Ray Phelan and his dad John have just finished building a four bay slatted shed with a straw lie-back on their farm in Toor, Kilcash, south Tipperary.

New four bay shed and lay-back in south Tipperary.

The shed was finished over a month ago and the herd of suckler cows are getting settled into their new accommodation. According to the father-and-son team, the shed was built to help reduce labour. Before its construction, they were dependent exclusively on straw bedded sheds. “Every Saturday, about five hours of our day was gone cleaning out straw beds under cows and re-bedding,” Ray explained. “The new shed gives us the option of expanding our suckler cow numbers and it will take out a lot of the labour of holding those cows.” The Phelans currently run a herd of 27 suckler cows, but they have plans to increase their numbers now that they have the winter accommodation to do so.

A 150mm pipe is installed at the top of the wall along the side of tank, for agitation purposes.


When it came to designing the shed, Ray called on Aidan Kelly from Agri Design and Planning Services. After a site visit, they decided on a four bay shed over a 9ft deep slurry tank, which would give them adequate capacity for expansion in the future. Because this shed was to be built adjacent to another existing shed, they could only install one agitation point. This is due to Department of Agriculture specifications, which state that there must be at least 9m of a clear space left between the gables of two buildings, when an agitation point is located there. To ensure slurry can be properly agitated with just one agitation point, a 150mm pipe was installed along the top of the tank wall and can be connected to the agitator to aid slurry agitation.

A lie-back was an important element in the design, so that young calves could have a clean and comfortable place to lie when housed with cows. When full planning permission was granted, they made a Targeted, Agricultural, Modernisation Scheme (TAMS) II application through McGrath Agri-Consultancy. Once they received approval, they were free to start building work.


In March, Patsy Marley broke ground on the site. He dug out the tank and organised all the concrete work with 37N concrete used throughout. Corbett Concrete 14ft 6in slats were laid before work started on the main frame of the shed. Norris Bros, based in Co Waterford, erected the shed and the Phelans specified that wider girders (stanchions) be used (5.5in) and that the timber purlins were put in at 4ft centres (you are allowed a spacing of up to 4.59ft). “We are on the side of Slievenamon here and snow can be common in the winter so we need to be prepared for extra weight,” John explained.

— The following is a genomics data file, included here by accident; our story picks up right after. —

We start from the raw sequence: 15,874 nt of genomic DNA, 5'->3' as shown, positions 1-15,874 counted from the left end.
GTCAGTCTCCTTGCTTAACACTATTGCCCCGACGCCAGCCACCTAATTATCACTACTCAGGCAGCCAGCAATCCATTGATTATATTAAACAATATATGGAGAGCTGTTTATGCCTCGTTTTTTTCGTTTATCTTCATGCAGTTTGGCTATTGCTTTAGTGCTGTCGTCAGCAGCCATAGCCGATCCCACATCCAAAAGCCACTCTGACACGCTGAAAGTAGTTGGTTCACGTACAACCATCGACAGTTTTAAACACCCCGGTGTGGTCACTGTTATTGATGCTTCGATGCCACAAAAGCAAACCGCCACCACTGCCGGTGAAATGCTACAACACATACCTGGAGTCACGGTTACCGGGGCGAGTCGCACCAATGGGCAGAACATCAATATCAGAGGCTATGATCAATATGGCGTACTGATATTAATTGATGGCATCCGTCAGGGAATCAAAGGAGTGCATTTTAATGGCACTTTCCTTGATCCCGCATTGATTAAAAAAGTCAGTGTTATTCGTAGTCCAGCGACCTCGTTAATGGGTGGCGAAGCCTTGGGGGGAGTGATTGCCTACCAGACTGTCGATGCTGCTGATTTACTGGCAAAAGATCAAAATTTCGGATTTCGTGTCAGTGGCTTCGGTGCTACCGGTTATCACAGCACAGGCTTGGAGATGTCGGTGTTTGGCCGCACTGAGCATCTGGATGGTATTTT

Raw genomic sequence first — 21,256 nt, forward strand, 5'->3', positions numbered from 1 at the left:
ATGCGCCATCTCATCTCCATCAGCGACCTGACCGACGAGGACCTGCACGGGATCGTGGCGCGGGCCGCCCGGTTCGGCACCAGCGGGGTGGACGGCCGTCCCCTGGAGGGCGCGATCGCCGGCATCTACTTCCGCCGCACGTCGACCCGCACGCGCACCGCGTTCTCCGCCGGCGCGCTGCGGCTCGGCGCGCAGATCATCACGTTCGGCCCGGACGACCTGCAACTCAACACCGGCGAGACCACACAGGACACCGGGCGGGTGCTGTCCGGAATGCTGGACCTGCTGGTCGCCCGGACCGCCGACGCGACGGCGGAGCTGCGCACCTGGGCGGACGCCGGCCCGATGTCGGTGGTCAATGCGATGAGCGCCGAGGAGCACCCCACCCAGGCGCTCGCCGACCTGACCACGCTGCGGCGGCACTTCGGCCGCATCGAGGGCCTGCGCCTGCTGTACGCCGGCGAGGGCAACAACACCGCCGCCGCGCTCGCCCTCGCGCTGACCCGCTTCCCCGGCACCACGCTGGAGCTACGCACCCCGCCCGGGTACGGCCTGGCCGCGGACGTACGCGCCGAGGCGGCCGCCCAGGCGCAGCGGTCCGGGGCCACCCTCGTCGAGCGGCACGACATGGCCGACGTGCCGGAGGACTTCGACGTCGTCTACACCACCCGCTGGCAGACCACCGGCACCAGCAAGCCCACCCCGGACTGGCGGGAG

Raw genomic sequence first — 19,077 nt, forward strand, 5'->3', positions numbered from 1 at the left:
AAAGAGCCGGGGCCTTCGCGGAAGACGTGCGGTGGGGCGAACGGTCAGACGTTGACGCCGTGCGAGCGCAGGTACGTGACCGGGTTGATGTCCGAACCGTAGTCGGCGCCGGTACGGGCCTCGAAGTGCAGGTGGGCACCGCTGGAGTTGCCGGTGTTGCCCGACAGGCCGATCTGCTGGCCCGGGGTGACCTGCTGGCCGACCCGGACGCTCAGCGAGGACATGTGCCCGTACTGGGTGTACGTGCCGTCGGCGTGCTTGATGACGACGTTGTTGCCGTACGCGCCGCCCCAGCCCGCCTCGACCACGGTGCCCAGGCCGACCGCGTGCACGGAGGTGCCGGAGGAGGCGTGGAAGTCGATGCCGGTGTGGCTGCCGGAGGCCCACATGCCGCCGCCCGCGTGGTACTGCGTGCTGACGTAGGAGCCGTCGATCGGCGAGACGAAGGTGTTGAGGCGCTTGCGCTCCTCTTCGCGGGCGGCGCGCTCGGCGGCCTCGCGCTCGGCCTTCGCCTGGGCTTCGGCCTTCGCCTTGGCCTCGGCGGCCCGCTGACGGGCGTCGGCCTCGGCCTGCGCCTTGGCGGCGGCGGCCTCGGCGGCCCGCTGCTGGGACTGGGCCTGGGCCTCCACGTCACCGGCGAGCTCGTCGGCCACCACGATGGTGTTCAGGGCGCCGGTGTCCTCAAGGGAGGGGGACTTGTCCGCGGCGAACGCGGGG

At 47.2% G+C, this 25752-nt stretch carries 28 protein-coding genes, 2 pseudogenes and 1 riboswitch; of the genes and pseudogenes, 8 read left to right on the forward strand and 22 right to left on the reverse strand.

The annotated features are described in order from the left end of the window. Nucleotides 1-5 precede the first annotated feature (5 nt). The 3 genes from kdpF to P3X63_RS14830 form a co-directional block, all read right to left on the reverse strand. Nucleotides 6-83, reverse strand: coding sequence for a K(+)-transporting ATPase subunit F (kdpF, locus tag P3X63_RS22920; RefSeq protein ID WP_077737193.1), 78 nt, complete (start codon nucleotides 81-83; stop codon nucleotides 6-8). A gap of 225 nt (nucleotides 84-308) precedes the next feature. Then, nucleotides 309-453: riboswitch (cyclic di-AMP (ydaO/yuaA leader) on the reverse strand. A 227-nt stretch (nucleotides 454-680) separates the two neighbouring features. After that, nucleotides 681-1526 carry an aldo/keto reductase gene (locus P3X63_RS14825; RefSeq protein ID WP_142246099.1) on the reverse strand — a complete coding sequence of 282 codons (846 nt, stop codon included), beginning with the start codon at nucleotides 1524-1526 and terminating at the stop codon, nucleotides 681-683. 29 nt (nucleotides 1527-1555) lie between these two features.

The straw bedded area at the back of the shed can be used as a creep for calves or a lie back for finishing animals.

Both Ray and John are gifted with their hands and took on the job of fitting the penning and feed barriers themselves. Both the pens and barriers are Condon Engineering-brand and were sourced in FRS Cahir. Five-bar internal gates were used throughout and three creep gates were installed to allow access for calves to the lie-back. The Phelans also installed extra timber supports at the gable ends of the shed to further strengthen the structure. They also did all the plumbing for the new water troughs.

The electrical installations were carried out by Michael Lawlor from Clonmel.


The total cost of the building work came to €65,000 including VAT. Approximately €6,500 of this will be claimed back in VAT and they will be able to claim a further €33,000 of grant aid. Ray is a qualifying young trained farmer so he can avail of the higher 60% grant rate. The Phelans estimate that the shed will cost them €26,000 out of pocket. Ray claims that with the price of straw and labour it took in terms of bedding, the shed will have paid for itself within ten years. Usually, the Phelans would take on more of the building work themselves, but because the 60% grant was available, they decided it was the best route. “We are also in the process of building a cattle crush and yard.We decided to do this without grant aid, as we can fabricate all the steel penning ourselves and we estimated between that and doing the erection ourselves it will cost less than going through the grant,” said Ray.

Liam, Emma, Jack, Ray, Ryan and John Phelan.


The Phelans have both worked in the construction industry in the past and are well capable of differentiating good building work from bad. The main advice they would give fellow farmers embarking on a building project is to make sure the builders are capable of carrying out the work to a high standard. “Check their work on other farms and talk to their customers before you take them on,” said John. Ray said if it is a grant job, it would be a good idea to check if they are familiar with the Department’s specifications before you employ their services. During the building phase of a project, the Phelans recommend inviting an expert to check the standard of the work, if you are not in the know about the standards yourself.